March 2009 From Kevin Knebl


Hello again to my friends, family, colleagues, and clients. Many of you know me personally through work, networking or through one of my speaking engagements related online and offline networking, Social Media and personal development; and some of you may know me by LinkedIn, Facebook, Twitter, email or telephone. Welcome to everyone that’s new to this distribution list.

There are a lot of very smart and interesting people that I am fortunate to network with. We share books, movies, music and ideas that stimulate us. I’m always interested to learn what other people that I respect are reading, watching and listening to. This is my monthly email newsletter with books I’ve recently read, movies seen, music devoured, ideas and other things that may be of interest to you. If you find this interesting and would like to pass it on, please feel free to do so. If you’d like to be removed from this list just let me know. If someone forwarded this newsletter to you and you would like to be added to this distribution list or if you’d like to view previous newsletters, please email me and let me know.

Thank you for all the great feedback on this newsletter. I enjoy responding to your comments and am pleased to say that this newsletter goes out to thousands of readers all over the US, Canada, China, Singapore, Germany, Australia, New Zealand, Iceland, Finland, England, Spain, Turkey, Italy, Denmark, Sweden, Iran, France, Mexico, Poland, Scotland, Ireland, Ukraine, Israel, Hungary, Czech Republic, Russia, South Africa and even New Jersey among a few other remote places (Joizy….what exit?).

I use ( for business networking, ( for social networking, and for instant global messaging ( Through LinkedIn, I have been able to refer a lot of business and connect many people for business and social purposes. If we are not already connected on LinkedIn, please contact me to connect and if I’m able to refer business your way, I’ll be happy to do so. Please also consider connecting to me through Facebook as it is a fantastic way to keep up to date with your friends all over the globe (and a lot of fun).

A number of people have asked that I insert an announcement indicating whether I have any upcoming speaking engagements that are open to the public. I do have a number of speaking engagements this month. If you have an interest in dates, times and speaking topics, please let me know.

Can you believe that we’re already in March? Man, time does fly. I hope that you are doing well. Here in the US, we are experiencing a difficult economic situation and there are a lot of hurting people. I hope that things are going well for you and that you and your family are hanging in there through these trying times. Everyone is being affected this in one way or another, so if you’re having some sleepless nights, know that you’re not alone.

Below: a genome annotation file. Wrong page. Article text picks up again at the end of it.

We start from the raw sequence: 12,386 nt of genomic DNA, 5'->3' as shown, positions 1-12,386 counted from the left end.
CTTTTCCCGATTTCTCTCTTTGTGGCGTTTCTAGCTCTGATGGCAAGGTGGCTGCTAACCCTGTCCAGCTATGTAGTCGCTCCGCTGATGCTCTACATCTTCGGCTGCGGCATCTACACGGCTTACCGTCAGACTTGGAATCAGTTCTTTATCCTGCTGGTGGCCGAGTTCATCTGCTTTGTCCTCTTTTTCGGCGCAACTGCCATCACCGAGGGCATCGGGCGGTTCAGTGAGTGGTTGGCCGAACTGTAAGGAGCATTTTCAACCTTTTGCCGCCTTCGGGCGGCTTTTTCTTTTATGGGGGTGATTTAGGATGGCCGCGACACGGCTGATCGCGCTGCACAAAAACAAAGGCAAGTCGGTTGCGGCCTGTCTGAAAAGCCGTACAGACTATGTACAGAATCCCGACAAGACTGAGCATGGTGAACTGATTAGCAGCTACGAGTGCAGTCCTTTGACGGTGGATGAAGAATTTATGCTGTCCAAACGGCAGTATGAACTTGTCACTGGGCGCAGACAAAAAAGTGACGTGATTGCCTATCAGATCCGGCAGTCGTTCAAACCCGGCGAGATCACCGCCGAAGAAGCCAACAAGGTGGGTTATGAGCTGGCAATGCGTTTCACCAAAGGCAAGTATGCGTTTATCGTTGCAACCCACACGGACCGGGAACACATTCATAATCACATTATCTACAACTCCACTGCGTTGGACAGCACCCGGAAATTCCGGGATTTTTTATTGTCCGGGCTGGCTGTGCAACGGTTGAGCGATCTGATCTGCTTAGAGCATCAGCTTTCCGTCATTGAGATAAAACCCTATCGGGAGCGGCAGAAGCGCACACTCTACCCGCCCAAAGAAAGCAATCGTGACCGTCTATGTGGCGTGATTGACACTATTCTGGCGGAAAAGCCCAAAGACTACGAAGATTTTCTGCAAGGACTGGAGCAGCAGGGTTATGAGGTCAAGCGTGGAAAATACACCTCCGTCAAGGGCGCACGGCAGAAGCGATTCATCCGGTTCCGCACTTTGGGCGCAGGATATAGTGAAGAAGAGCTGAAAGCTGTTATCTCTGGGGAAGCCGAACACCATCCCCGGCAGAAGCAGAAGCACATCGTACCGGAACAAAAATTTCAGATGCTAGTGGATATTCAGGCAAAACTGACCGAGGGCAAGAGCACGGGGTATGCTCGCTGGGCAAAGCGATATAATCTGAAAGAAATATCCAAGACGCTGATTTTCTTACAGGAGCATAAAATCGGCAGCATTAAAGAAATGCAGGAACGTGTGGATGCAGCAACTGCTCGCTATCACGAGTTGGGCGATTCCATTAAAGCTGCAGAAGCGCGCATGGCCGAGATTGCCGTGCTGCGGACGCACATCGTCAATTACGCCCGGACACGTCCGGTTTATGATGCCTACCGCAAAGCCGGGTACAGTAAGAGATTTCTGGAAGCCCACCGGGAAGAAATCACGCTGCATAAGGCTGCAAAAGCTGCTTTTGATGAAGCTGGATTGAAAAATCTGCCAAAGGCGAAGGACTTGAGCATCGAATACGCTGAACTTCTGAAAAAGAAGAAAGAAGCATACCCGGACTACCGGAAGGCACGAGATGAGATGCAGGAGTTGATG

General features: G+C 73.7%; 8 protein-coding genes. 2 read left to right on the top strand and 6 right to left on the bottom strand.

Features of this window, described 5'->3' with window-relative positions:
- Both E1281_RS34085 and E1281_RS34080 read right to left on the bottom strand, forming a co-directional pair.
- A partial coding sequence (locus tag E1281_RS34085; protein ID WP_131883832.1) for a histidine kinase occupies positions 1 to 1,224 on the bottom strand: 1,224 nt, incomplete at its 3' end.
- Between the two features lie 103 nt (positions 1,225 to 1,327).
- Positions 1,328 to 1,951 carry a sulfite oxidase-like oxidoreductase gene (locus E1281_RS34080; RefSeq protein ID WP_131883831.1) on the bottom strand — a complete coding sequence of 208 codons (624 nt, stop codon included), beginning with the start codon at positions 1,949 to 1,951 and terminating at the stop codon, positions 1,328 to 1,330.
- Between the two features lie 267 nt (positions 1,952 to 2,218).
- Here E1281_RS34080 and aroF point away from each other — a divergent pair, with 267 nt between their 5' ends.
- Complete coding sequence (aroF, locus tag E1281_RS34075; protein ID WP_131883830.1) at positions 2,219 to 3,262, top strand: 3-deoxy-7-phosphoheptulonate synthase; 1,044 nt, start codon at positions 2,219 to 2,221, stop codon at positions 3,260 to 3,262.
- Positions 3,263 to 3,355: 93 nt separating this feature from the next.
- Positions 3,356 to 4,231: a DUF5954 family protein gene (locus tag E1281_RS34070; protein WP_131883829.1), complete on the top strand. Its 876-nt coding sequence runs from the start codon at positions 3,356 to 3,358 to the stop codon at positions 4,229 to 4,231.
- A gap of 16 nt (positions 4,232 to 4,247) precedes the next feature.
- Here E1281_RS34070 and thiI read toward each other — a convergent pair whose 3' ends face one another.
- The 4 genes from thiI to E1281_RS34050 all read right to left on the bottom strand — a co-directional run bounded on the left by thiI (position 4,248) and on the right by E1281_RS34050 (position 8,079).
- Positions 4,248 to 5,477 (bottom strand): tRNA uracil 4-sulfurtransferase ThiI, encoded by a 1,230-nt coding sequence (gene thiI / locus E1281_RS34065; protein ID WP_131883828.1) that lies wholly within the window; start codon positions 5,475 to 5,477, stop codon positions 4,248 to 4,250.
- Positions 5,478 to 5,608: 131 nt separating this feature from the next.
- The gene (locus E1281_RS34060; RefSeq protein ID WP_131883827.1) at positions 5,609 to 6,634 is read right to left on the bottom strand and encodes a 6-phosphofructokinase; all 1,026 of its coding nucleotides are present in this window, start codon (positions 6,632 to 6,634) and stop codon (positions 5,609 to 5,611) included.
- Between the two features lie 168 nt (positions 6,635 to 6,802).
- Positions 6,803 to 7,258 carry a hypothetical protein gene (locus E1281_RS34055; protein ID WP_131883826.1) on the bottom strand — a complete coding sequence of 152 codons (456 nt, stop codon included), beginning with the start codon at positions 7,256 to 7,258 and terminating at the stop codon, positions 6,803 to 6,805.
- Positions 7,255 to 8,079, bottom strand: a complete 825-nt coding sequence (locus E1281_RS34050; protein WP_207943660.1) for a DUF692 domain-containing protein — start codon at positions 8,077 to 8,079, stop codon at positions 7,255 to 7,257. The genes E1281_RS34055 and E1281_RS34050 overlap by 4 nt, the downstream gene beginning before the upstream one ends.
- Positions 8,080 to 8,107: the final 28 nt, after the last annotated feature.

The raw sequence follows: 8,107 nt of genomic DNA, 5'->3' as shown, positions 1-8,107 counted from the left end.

Not to sound like a motivational speaker (oh wait, I am one), it’s not what happens, but how we handle it. As a good friend of mine says, “this too shall pass”. It may not be much consolation when you’re in the midst of a serious situation, but it is true nonetheless. Hang in there.

I was recently interviewed by The Colorado Springs Gazette and here’s the link to the interview. Although they got some of my personal information a little bit off, they did print my quotes pretty accurately.

The Myth of Multitasking (How “Doing it All” Gets Nothing Done)- Dave Crenshaw

This short book is a great story about something that many of us deal with all the time. In today’s busy world we are led to believe that we can do more than one thing at a time. We are also led to believe that we can do these things effectively. If I can be so bold…..where’s the evidence? Multitasking makes us less productive, costs us time, and generally leads to the feeling that we’ll never catch up.

Crenshaw tells the story of Phil, who is a business consultant and Helen, who is like many of us. Helen is working all the time and is overwhelmed with her responsibilities (although she’d probably never admit it to anyone except Phil). Phil explains the concept of “switchtasking”. We tend to believe that we can do more than one thing at a time, but it has been proven that this isn’t true. The human mind can only consciously concentrate on one thing at a time. Switchtasking is the process of switching between tasks. This is what we are really doing when we think that we are multi-tasking. Switchtasking is very costly. It is a less effective and less efficient way to get things done.